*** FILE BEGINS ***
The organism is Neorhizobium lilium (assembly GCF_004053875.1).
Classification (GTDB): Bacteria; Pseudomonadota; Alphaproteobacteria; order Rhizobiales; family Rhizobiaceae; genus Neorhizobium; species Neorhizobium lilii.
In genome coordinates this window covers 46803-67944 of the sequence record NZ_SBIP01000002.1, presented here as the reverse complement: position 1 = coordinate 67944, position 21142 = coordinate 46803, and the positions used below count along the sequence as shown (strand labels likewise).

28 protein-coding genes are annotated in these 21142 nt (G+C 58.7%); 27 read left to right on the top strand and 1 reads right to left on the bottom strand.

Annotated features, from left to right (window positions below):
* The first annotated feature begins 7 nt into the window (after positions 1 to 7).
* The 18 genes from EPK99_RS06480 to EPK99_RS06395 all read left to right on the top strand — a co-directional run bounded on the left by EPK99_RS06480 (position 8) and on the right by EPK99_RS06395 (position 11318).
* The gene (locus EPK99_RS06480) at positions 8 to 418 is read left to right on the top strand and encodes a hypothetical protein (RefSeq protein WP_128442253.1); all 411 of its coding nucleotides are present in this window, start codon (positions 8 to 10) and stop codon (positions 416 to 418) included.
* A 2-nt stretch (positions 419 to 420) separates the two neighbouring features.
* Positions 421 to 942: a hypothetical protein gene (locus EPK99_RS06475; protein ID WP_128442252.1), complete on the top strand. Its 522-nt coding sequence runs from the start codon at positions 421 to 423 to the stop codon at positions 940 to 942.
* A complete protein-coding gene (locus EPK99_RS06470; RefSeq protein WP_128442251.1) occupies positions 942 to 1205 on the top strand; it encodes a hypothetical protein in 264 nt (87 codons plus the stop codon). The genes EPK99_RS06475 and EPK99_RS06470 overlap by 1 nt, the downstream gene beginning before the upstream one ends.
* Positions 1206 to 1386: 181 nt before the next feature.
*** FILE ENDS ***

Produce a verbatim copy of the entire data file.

The organism is Neorhizobium lilium (assembly GCF_004053875.1).
Classification (GTDB): Bacteria; Pseudomonadota; Alphaproteobacteria; order Rhizobiales; family Rhizobiaceae; genus Neorhizobium; species Neorhizobium lilii.
In genome coordinates this window covers 46803-67944 of the sequence record NZ_SBIP01000002.1, presented here as the reverse complement: position 1 = coordinate 67944, position 21142 = coordinate 46803, and the positions used below count along the sequence as shown (strand labels likewise).

28 protein-coding genes are annotated in these 21142 nt (G+C 58.7%); 27 read left to right on the top strand and 1 reads right to left on the bottom strand.

Annotated features, from left to right (window positions below):
* The first annotated feature begins 7 nt into the window (after positions 1 to 7).
* The 18 genes from EPK99_RS06480 to EPK99_RS06395 all read left to right on the top strand — a co-directional run bounded on the left by EPK99_RS06480 (position 8) and on the right by EPK99_RS06395 (position 11318).
* The gene (locus EPK99_RS06480) at positions 8 to 418 is read left to right on the top strand and encodes a hypothetical protein (RefSeq protein WP_128442253.1); all 411 of its coding nucleotides are present in this window, start codon (positions 8 to 10) and stop codon (positions 416 to 418) included.
* A 2-nt stretch (positions 419 to 420) separates the two neighbouring features.
* Positions 421 to 942: a hypothetical protein gene (locus EPK99_RS06475; protein ID WP_128442252.1), complete on the top strand. Its 522-nt coding sequence runs from the start codon at positions 421 to 423 to the stop codon at positions 940 to 942.
* A complete protein-coding gene (locus EPK99_RS06470; RefSeq protein WP_128442251.1) occupies positions 942 to 1205 on the top strand; it encodes a hypothetical protein in 264 nt (87 codons plus the stop codon). The genes EPK99_RS06475 and EPK99_RS06470 overlap by 1 nt, the downstream gene beginning before the upstream one ends.
* Positions 1206 to 1386: 181 nt before the next feature.